Wednesday, July 6, 2011

Words to avoid in presentations and in speech

Barry J Marshall (courtesy:

This month I have decided to go public with my list of "meaningless words" which should no longer be used in public, especially not in meetings or presentations and never on TV or radio. Here are the ones I recall today.

1. Basically
a. This word has become a favourite of scientific people especially when they are answering questions. I am also guilty. Example as follows - Question: If the DNA is copied until the primer just falls off, how is it that all the pieces of DNA end up exactly the same length? Answer: Well, basically, you are almost correct however, only the first copy gives a random length. After that, basically, the primer in the next cycle has to start 637 base pairs from the start point of the first copy. So, basically, all except the first copy are the same length, basically 637.
2. I mean
a. This seems to be used as a spacer between sentences, where the speaker continually likes to embellish details and add ideas. I mean, just as one would normally give the listener person a chance to talk by leaving a short gap in the conversation, by using "I mean" the gap is stolen back so that the normal person might not get a word in edgeways. I mean, let's say that it was you being the listener, and you are a nice polite person; I mean, like Marj in the Simpsons. Then you never have a chance to speak because ...
3. Sort of
a. A vague term implying that the speaker has not put any thought into the discussion and is sort of making stuff up as he goes along. This seams to be common in presentations from young artists.
4. Yeah
a. Australians have become adept at placing this word in the middle of sentences as some kind of emphasis. I think it is very common in interviews with surfers; yeah – .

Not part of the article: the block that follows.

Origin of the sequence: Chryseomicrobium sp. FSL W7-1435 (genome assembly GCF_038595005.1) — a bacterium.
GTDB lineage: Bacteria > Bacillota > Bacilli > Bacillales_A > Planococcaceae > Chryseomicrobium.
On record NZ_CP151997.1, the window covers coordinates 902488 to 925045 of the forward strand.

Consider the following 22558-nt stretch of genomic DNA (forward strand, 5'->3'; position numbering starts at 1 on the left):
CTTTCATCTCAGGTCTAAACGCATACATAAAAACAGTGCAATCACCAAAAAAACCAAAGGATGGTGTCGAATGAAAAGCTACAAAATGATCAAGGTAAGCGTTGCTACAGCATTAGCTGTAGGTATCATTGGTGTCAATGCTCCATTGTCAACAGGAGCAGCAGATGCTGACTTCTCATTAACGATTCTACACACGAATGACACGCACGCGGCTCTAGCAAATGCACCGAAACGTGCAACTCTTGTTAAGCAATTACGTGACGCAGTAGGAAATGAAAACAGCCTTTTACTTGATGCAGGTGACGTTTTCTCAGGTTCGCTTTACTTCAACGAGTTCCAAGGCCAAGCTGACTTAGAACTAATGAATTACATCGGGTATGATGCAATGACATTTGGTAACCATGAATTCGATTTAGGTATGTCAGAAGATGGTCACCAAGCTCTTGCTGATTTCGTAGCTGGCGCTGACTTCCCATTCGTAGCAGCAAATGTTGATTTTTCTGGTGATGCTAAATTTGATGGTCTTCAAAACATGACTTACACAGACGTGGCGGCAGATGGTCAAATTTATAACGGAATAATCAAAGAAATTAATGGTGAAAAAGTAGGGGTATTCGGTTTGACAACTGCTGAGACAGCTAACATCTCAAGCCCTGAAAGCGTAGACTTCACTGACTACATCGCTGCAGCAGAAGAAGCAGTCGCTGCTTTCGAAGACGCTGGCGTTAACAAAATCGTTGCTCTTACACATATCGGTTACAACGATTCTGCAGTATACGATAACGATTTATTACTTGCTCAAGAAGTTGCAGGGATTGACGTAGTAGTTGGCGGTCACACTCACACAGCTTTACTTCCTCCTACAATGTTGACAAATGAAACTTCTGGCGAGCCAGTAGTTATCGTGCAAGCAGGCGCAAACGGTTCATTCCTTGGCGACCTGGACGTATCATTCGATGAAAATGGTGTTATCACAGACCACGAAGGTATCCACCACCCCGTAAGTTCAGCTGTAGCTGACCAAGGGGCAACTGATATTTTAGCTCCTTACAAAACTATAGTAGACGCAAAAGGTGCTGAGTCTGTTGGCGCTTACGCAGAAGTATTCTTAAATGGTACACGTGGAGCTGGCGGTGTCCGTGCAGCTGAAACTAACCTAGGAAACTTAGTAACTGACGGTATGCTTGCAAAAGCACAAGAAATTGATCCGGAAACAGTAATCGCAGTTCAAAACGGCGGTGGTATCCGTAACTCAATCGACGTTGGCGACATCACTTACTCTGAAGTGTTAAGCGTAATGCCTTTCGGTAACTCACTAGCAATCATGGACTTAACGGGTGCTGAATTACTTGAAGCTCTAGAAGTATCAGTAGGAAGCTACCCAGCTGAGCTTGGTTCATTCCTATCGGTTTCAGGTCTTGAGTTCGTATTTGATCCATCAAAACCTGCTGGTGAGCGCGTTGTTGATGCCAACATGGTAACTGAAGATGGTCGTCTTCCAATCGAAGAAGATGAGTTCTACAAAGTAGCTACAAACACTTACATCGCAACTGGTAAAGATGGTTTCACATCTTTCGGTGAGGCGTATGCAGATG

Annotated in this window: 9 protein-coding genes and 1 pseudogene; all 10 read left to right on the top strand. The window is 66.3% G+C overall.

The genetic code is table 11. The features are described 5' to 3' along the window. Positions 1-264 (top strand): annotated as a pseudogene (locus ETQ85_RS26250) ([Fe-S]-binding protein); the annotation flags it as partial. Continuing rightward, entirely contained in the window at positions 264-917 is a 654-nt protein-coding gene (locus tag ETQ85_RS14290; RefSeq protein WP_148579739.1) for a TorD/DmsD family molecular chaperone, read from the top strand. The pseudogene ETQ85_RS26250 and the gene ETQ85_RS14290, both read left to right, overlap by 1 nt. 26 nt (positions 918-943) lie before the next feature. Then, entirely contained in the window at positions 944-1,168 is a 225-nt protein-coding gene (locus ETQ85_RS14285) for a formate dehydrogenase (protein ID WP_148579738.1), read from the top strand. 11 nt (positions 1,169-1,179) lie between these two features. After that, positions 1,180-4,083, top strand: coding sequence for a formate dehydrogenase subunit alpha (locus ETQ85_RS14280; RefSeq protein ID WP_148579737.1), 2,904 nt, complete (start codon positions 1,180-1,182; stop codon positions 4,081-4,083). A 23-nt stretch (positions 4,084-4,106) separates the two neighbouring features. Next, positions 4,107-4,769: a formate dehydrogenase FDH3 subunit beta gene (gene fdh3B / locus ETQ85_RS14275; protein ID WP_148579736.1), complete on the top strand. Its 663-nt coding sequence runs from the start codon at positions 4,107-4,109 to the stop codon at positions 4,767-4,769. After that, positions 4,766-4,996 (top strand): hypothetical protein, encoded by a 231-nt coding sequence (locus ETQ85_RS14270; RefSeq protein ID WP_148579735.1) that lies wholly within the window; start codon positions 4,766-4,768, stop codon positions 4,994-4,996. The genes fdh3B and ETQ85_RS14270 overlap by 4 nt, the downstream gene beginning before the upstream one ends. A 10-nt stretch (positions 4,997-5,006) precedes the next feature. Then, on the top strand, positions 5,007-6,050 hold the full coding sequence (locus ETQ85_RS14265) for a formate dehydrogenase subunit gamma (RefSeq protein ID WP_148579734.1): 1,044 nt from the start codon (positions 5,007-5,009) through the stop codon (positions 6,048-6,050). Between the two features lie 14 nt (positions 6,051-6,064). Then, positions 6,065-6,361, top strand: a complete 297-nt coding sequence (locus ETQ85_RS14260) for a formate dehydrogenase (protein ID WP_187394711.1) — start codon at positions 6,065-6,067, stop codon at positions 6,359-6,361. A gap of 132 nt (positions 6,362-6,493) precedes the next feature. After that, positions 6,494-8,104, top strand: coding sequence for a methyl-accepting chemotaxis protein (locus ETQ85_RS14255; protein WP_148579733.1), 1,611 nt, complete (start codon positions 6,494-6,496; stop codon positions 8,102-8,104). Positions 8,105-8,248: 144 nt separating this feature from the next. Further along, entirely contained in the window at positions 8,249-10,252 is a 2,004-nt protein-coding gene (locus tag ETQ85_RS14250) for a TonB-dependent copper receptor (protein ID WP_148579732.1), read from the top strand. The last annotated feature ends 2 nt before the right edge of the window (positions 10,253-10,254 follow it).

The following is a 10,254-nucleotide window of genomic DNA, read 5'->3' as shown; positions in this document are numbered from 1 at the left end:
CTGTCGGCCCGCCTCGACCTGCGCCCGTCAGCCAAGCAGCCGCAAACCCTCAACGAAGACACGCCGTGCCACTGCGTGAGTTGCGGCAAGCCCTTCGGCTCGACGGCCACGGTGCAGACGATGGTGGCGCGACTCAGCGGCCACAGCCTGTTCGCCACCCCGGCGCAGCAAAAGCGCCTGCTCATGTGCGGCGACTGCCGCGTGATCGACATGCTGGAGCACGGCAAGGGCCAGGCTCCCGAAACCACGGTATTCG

5. Absolutely
a. Television personalities, especially on gardening shows, continually say absolutely. Then the show "Absolutely Fabulous" started up perhaps as a send up of this trend. Recently it has been used more and more by almost everyone. By adding this word, a very vague concept suddenly becomes absolutely correct and proven beyond all doubt. Also, other words can be added to it, especially "fabulous" to make something rather mundane and boring into something apparently exciting. Take the concept of picking up handfuls of animal poo. We don't have smellovision yet, and the warm temperature of a putrefying heap is hard to transmit to the gardening audience. But I can call it compost and say how this material is absolutely the best thing for your garden. How absolutely fabulous it is to feel the warmth as you thrust your hands into the pile in order to experience nature as the good bacteria convert biodegradeable organic material into absolutely perfect plant nutrients. Actually, it sounds rather attractive as I write this.
6. Umm
a. A non word, also used as a spacer to stop other people butting in. Luckily there is no need to use this on TV interviews because a smart editor will cut out all the wasted time anyway, so as to add more content, or another "non umming" person to the time allocated for the story.
7. Like
a. This word is more often used by teenagers – or even myself actually – as emphasis in a story. But it is used rather informally, among friends, with alcohol on board usually, and often as a preamble to an acted out part of the story telling. I am having trouble explaining it but here goes. Just say that I am telling you about a scene from the movie Avatar. So the main actor Sam Worthington is just a dumb marine so he's like, "I need to walk again so I will do anything to pay for an operation"; but Sigourney weaver, she's like some kind of genius professor so she's like "don't break the machinery you dumbass!" etc.
8. You know
a. Everyone uses this Phrase, again a spacer to show that you probably don't know all the facts but what you say is probably about right. Of course, as the brainy listener, you probably have more information or already have heard this story, but if you do know it you would not be so rude as to correct the speaker or embellish his own story. You know.

I think it might be fun to add a few more of these and give funny examples. It would be good practice for a screen writer in a sitcom. My son reminded me of a program we used to have which converted normal speech to "Jive" which was a kind of black American street gang speech which most Australians would hardly ever hear but probably rappers and people from Los Angeles might be familiar with. Time is up – I can't spend my life just doing a blog. Back to real life.

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